Tales of Men is a blog series showcasing short stories, prompts, and other writings.
A Passing Melody
Saul Kerwin poured a plentiful cup of warm black coffee knowing that it would be his last. He sat on his favorite chair contentedly. He spent more quality time with this chair than any one particular individual in his life. The chair knew him well; it knew his smell, the dying strength in his muscles, and the increasingly morose nature of his thoughts. A close companion that would not fail him, as time had. A bitter cold draft rolled into the room like a steam engine. One slow heartbeat after another, Mr. Kerwin sensed the cold in his bones and quivered. The kitchen window was open to clear the smoke from burning his last piece of bread in the broken toaster his deserted children left behind. In the living room, a faint sound of music could be heard but Mr. Kerwin could not hear. He could not hear a single sound. A part of him preferred it that way. He struggled to lift his heavy mug and take a sip of the now cold coffee. He drank it with eyes closed. Despite his deafness, he did not fail to play music every day and imagine he could remember the melody. He would only play one record and the same song again and again. The song was lovely. The song was treasured, even more than his chair. It was the single piece of music that his wife truly loved and he could not hear it. Since her passing, he ensured the melody glided throughout the house at all times. It didn’t matter if it bothered the neighbors or that everyone thought he was irrational and senile. He did not play it for himself, and no one needed to understand. The room grew icy, and his hands became numb. Mr. Kerwin had not moved in his chair for some time and wondered if the music was still playing. Determined, the 90-year-old man pulled himself up from his chair moving over to the aged record player. Traveling from one side of the room to the other seemed to be a strenuous journey. His ears listened for any sounds knowing it was a lost cause. In the middle of the room lay a pile of photographs he collected over time. With his eyes focused intently on the record player for signs of movement to ease his anxious mind, he forgot to watch the floor. The next step would be the last step he would ever take. His pulse began to slow in anticipation – unsure if the song was playing. He imagined the tune and used his final energy to croon the melody, pretending to hear it.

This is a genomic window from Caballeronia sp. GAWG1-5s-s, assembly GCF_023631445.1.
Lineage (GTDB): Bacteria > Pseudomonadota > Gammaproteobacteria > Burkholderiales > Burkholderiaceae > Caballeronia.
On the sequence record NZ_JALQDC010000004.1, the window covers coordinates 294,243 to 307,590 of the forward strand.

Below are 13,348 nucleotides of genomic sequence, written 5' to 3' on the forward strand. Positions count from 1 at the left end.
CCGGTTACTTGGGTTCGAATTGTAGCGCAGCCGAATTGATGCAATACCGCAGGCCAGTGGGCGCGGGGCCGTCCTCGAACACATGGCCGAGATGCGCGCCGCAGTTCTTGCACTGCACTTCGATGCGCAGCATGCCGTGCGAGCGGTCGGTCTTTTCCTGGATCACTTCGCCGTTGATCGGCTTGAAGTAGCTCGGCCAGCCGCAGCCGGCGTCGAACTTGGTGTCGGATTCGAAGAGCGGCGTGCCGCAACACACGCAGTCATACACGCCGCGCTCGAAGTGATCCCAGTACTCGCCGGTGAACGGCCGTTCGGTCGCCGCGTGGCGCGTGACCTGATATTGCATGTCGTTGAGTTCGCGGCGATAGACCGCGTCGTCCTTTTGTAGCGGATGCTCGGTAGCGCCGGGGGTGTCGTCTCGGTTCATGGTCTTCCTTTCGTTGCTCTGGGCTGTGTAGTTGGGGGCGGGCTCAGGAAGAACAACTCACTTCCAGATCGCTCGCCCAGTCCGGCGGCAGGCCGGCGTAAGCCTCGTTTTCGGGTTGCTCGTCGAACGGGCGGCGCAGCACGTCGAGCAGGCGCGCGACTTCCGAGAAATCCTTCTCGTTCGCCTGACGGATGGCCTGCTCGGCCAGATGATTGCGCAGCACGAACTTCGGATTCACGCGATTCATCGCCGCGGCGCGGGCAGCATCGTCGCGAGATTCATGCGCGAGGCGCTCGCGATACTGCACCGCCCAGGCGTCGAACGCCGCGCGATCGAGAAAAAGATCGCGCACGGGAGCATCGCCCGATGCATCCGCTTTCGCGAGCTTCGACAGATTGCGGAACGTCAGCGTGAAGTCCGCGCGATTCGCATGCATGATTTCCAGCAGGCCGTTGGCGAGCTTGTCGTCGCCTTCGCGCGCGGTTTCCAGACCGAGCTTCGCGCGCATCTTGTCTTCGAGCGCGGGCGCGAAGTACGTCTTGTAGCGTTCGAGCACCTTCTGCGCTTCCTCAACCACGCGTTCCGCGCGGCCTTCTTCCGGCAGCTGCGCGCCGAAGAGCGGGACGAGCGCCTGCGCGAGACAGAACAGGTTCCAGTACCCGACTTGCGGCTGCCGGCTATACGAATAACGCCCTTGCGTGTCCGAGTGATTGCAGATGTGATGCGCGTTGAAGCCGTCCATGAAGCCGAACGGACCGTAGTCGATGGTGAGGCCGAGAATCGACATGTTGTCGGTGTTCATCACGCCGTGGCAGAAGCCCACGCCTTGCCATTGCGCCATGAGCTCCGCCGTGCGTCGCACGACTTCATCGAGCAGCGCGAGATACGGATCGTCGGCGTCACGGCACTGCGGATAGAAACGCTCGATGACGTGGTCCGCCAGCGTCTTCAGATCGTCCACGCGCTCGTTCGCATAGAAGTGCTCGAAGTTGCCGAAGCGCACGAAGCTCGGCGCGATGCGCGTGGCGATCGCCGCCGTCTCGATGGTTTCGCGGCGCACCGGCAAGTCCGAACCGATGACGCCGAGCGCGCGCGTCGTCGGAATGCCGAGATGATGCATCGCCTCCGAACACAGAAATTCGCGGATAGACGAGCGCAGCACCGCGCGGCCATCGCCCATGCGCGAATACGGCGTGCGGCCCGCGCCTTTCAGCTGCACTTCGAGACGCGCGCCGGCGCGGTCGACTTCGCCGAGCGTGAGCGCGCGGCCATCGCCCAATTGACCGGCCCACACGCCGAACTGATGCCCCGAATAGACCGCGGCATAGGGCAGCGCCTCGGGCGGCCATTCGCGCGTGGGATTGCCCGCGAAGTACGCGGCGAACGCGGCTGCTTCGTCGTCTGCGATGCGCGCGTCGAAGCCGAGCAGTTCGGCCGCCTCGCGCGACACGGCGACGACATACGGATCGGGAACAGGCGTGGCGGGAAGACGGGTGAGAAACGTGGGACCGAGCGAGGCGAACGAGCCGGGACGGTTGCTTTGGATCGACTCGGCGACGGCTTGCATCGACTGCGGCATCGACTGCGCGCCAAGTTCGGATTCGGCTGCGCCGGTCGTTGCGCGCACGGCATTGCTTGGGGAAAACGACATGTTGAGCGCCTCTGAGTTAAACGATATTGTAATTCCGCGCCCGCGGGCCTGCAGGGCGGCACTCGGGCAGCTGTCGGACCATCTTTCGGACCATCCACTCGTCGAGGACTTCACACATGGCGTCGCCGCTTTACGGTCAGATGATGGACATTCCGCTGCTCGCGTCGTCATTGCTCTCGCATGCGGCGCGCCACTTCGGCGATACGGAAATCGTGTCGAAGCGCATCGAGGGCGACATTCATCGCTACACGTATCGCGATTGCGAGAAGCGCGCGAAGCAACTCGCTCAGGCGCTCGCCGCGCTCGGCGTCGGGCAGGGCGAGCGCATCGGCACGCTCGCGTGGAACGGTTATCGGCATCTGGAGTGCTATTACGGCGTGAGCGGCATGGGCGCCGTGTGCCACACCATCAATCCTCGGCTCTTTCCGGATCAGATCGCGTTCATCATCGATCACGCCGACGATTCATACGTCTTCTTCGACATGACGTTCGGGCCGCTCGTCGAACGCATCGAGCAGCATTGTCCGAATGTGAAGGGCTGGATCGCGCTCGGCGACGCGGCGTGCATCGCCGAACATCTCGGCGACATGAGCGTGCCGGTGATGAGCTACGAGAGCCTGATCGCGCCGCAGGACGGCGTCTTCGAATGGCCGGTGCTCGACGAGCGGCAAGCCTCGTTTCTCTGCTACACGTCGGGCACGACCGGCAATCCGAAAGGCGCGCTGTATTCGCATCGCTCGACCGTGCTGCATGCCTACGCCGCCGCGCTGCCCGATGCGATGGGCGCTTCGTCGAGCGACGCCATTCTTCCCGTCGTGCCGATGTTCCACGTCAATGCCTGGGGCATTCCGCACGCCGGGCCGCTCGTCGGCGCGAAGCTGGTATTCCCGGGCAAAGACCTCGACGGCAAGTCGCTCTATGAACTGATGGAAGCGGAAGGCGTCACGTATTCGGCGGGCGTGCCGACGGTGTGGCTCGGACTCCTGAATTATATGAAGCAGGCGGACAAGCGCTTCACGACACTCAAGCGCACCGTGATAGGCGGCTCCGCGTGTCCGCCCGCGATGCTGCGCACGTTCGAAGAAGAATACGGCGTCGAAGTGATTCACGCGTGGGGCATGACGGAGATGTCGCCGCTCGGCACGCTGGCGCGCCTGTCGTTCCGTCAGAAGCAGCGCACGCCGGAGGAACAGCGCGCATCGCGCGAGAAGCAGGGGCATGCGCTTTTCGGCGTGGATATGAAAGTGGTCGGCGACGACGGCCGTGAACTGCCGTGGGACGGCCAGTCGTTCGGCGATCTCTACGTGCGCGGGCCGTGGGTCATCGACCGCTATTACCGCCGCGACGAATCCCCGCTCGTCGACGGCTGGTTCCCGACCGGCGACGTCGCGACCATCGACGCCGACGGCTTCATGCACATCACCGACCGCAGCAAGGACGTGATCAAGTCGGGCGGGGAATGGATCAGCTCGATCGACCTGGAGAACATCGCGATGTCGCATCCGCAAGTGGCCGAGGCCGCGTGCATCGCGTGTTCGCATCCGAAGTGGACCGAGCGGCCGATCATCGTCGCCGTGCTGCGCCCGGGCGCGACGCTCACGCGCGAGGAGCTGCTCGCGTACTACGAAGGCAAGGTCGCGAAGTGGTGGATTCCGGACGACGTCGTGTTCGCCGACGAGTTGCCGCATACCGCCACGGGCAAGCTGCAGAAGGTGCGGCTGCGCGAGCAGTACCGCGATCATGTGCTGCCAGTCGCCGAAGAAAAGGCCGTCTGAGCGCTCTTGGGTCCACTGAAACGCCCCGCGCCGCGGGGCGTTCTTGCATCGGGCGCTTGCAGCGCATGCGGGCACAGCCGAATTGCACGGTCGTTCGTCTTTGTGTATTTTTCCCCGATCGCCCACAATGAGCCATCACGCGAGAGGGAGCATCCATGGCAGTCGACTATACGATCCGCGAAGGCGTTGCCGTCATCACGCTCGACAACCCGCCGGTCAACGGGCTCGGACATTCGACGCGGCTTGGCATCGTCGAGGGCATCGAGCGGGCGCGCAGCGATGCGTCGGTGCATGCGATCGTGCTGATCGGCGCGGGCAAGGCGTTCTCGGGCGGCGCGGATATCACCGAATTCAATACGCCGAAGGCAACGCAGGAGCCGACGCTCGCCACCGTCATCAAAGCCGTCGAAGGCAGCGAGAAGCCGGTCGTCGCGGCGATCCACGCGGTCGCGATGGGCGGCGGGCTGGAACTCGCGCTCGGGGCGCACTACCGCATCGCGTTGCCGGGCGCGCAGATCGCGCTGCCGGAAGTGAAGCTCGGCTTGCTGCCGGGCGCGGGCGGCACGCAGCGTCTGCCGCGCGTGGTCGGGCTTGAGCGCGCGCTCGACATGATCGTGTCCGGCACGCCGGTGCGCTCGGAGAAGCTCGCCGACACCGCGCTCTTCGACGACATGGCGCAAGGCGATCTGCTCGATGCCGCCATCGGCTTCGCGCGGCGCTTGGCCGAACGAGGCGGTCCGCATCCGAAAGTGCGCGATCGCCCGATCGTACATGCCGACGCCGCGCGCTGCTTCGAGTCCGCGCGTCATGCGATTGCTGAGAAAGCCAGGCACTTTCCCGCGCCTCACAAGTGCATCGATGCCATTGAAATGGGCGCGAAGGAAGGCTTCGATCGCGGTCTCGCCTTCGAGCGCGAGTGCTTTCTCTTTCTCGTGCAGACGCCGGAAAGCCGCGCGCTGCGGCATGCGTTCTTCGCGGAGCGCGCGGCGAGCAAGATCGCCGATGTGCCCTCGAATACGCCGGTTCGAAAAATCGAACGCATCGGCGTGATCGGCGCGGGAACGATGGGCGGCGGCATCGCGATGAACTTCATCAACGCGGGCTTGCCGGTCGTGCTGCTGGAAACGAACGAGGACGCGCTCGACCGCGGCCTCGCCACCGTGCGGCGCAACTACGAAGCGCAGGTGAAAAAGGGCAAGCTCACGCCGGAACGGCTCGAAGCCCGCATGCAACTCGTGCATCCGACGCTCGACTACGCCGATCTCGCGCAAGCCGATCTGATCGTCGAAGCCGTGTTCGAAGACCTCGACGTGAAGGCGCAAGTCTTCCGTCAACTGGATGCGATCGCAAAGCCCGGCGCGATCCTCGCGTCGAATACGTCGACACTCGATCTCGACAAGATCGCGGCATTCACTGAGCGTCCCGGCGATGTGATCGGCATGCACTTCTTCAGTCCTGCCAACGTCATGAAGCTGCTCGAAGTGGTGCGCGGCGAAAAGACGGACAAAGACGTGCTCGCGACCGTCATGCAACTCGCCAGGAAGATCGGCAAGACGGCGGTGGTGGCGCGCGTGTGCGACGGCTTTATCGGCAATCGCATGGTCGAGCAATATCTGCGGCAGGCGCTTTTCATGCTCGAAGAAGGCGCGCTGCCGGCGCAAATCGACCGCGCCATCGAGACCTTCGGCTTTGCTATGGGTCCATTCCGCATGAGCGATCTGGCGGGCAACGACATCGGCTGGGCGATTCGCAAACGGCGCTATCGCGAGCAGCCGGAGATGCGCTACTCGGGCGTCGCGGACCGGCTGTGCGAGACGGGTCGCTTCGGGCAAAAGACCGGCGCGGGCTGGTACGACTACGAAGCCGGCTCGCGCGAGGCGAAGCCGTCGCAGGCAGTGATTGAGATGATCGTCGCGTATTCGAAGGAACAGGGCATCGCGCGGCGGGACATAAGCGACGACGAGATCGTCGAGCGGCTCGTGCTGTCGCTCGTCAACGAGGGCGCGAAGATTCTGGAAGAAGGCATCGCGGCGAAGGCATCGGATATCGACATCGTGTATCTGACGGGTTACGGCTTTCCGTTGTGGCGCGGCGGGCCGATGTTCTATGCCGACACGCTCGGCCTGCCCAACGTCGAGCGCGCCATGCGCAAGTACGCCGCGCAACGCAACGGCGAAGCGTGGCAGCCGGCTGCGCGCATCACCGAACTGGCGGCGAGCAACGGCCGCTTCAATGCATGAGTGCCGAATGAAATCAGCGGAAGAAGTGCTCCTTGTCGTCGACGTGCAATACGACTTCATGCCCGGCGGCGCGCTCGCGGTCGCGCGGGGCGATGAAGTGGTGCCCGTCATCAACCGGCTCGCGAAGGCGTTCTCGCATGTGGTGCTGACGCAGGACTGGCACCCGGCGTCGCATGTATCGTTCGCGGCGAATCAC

The record player continued to spin the timeworn vinyl.